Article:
WaterSafe’s Gareth Harris, who was guest judge of this year’s HIP UK Heating Apprentice of the Year competition and is a former apprentice himself, shares his views on how to get the most out of an apprenticeship.
“Doing an apprenticeship gave me the foundations to begin forging a career. I spent four years doing block release to college from my employer, and achieved an NVQ level 3 in heating and ventilating. Since then I have gone on to complete a HNC and HND in Building Services Engineering.
This National Apprenticeship Week (4-8 March) is a good time to consider what qualities make a good apprentice.
A willingness to learn. As I always say, everyday is a school day! If you are lucky enough to have got yourself an apprenticeship with an employer, you’re already on to a winner. They clearly want you to learn, and to pass on their experience in the trade. So, take advantage of this, question everything, there’s no such thing as a daft question! But don’t stop with your own trade, speak to the other trades on site, understand what they are doing and why they are doing it – I always found they were happy to explain things to me too. Although I could never plaster a wall, I understand the skill involved from watching, questioning and learning how it should be done!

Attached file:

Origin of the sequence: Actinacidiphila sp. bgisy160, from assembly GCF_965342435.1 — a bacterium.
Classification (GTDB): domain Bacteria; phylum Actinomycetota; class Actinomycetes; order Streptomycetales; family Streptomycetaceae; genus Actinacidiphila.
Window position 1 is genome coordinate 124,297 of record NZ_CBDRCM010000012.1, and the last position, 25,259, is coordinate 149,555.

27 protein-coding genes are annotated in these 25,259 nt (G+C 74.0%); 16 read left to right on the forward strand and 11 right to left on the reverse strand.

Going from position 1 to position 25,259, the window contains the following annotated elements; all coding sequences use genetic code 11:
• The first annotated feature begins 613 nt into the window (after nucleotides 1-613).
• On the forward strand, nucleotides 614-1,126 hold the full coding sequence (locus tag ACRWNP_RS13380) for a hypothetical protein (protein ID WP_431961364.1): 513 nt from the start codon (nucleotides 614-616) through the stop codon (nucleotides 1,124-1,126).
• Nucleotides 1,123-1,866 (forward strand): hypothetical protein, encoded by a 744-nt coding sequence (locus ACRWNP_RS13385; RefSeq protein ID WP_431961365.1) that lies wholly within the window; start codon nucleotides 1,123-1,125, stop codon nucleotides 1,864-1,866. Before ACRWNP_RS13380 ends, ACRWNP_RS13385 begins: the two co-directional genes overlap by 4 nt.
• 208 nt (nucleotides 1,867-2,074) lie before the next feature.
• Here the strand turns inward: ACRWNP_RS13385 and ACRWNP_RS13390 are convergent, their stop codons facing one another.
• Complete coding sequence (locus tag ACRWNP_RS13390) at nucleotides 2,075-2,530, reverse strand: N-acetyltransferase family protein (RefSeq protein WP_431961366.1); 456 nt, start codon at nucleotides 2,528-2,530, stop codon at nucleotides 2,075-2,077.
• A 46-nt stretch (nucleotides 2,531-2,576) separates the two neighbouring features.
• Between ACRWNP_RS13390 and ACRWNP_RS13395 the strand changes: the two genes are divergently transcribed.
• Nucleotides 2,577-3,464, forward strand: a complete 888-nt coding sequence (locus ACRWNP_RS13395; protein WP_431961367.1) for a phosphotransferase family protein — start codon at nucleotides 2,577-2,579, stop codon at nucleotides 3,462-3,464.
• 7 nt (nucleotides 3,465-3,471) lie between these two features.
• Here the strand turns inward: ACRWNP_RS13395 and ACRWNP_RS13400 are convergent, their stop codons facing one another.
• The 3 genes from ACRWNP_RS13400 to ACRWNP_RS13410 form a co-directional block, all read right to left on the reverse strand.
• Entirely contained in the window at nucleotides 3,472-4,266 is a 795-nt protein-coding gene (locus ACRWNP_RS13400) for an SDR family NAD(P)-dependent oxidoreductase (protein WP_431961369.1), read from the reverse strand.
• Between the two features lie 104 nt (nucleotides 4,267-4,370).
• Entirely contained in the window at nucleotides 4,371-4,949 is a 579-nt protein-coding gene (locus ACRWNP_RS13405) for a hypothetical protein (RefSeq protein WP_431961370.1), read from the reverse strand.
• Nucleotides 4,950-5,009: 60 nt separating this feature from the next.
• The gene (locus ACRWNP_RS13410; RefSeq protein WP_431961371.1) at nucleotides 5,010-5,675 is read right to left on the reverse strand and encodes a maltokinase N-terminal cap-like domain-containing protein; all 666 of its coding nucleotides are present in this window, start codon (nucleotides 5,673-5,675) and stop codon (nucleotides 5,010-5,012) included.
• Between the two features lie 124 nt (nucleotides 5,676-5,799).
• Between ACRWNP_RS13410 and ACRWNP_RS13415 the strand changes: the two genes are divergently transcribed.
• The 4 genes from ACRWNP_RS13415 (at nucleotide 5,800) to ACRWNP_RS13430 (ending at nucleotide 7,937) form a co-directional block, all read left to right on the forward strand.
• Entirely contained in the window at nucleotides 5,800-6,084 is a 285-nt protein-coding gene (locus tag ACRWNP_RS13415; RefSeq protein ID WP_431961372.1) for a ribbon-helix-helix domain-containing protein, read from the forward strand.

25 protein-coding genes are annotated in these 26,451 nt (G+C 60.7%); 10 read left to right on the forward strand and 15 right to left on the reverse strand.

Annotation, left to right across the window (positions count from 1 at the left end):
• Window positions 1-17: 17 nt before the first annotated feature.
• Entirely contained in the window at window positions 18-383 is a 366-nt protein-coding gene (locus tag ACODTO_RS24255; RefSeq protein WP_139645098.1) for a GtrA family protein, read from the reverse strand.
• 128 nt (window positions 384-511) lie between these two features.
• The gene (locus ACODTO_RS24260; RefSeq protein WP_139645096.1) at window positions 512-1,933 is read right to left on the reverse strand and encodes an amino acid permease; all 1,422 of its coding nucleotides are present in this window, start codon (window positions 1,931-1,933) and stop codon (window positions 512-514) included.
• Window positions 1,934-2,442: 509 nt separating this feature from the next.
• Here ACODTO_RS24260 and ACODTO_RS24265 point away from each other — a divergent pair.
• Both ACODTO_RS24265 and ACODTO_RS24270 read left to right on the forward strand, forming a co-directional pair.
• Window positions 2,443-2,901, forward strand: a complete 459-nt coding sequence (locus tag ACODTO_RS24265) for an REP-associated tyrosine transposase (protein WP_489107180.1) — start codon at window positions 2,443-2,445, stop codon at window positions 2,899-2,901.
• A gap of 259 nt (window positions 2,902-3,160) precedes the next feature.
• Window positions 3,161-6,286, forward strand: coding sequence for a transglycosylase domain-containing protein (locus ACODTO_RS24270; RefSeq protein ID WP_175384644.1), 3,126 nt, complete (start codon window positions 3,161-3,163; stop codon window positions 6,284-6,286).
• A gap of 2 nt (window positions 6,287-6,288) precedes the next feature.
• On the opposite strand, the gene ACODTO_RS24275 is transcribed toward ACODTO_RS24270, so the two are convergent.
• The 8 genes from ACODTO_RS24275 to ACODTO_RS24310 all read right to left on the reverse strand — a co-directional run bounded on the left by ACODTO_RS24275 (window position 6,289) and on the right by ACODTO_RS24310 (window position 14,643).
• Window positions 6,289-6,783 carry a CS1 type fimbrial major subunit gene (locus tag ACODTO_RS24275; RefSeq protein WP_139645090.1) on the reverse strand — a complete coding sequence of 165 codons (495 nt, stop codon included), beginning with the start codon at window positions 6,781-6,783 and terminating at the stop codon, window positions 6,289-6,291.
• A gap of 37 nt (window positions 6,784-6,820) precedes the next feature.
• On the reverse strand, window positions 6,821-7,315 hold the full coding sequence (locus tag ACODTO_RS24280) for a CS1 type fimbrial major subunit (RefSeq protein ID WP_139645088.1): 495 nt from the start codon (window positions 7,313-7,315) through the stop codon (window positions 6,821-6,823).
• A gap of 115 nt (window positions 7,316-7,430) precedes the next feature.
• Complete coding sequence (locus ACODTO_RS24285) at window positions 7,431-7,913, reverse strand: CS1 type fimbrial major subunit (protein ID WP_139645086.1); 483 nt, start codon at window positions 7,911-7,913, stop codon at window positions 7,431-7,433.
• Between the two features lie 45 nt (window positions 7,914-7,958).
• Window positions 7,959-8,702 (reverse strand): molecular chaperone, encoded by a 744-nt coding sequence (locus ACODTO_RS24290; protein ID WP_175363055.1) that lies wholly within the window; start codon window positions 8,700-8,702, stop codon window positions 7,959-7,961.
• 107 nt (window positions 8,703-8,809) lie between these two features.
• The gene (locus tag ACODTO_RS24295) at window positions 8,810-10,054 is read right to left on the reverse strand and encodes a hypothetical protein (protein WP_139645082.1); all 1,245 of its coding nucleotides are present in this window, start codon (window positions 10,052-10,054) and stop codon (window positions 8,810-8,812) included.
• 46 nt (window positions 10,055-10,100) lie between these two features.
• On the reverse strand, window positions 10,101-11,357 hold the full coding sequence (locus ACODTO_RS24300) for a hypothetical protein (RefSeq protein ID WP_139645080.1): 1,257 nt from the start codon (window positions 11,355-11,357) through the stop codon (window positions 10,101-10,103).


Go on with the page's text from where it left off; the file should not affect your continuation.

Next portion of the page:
Being good with people. Everyone always talks about the soft skills, or as some people call them, essential skills. These include interpersonal skills; dealing with people. Behaviour on a larger building site and the use of industrial language may be the norm, but this would be far from acceptable in someone’s home. It’s important to understand the people around you, be sympathetic and understand their views may be very different to yours. Treating people with courtesy and respect goes a long way.
Not being afraid to challenge those around you. It may be the case that some people you work with are set in their ways and are not familiar with new and emerging technologies. You will learn things in college and from other people, so don’t be afraid to use the knowledge you gather, and challenge people if you believe there is a better way of doing something, or if you’re aware of different technology.
Take the opportunity and grasp it. I fear that the plumbing industry does not get the credibility it deserves. Being a plumber is a skilled profession, but unfortunately it is not always viewed this way. Sign up to as many competency schemes as you can, such as the national register WaterSafe, in order to demonstrate your professionalism.
If, as an apprentice, you can hone these skills then you have the opportunity to have a long and successful career in the plumbing industry.”
To find out more about training to be a plumber and for the qualifications you need to become WaterSafe approved visit watersafe.org.uk/becomeaplumber.
For information on apprenticeships visit: gov.uk/topic/further-education-skills/apprenticeships.
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